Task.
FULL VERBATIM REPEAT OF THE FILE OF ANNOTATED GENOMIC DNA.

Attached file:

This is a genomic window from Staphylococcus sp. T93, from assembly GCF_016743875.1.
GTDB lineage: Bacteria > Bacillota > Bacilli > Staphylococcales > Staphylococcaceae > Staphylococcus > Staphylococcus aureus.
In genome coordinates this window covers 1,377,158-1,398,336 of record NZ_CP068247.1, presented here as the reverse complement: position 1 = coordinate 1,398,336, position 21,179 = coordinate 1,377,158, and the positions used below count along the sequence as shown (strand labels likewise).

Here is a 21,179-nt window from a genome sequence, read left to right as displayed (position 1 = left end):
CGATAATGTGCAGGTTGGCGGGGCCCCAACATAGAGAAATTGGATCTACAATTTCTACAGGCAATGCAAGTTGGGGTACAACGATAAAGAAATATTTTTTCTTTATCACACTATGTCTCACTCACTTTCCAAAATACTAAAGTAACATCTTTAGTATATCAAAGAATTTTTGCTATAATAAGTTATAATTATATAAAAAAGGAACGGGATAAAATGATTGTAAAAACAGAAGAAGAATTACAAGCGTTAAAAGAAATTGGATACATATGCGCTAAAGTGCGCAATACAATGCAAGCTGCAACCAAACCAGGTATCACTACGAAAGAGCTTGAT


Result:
This is a genomic window from Staphylococcus sp. T93, from assembly GCF_016743875.1.
GTDB lineage: Bacteria > Bacillota > Bacilli > Staphylococcales > Staphylococcaceae > Staphylococcus > Staphylococcus aureus.
In genome coordinates this window covers 1,377,158-1,398,336 of record NZ_CP068247.1, presented here as the reverse complement: position 1 = coordinate 1,398,336, position 21,179 = coordinate 1,377,158, and the positions used below count along the sequence as shown (strand labels likewise).

Here is a 21,179-nt window from a genome sequence, read left to right as displayed (position 1 = left end):
CGATAATGTGCAGGTTGGCGGGGCCCCAACATAGAGAAATTGGATCTACAATTTCTACAGGCAATGCAAGTTGGGGTACAACGATAAAGAAATATTTTTTCTTTATCACACTATGTCTCACTCACTTTCCAAAATACTAAAGTAACATCTTTAGTATATCAAAGAATTTTTGCTATAATAAGTTATAATTATATAAAAAAGGAACGGGATAAAATGATTGTAAAAACAGAAGAAGAATTACAAGCGTTAAAAGAAATTGGATACATATGCGCTAAAGTGCGCAATACAATGCAAGCTGCAACCAAACCAGGTATCACTACGAAAGAGCTTGAT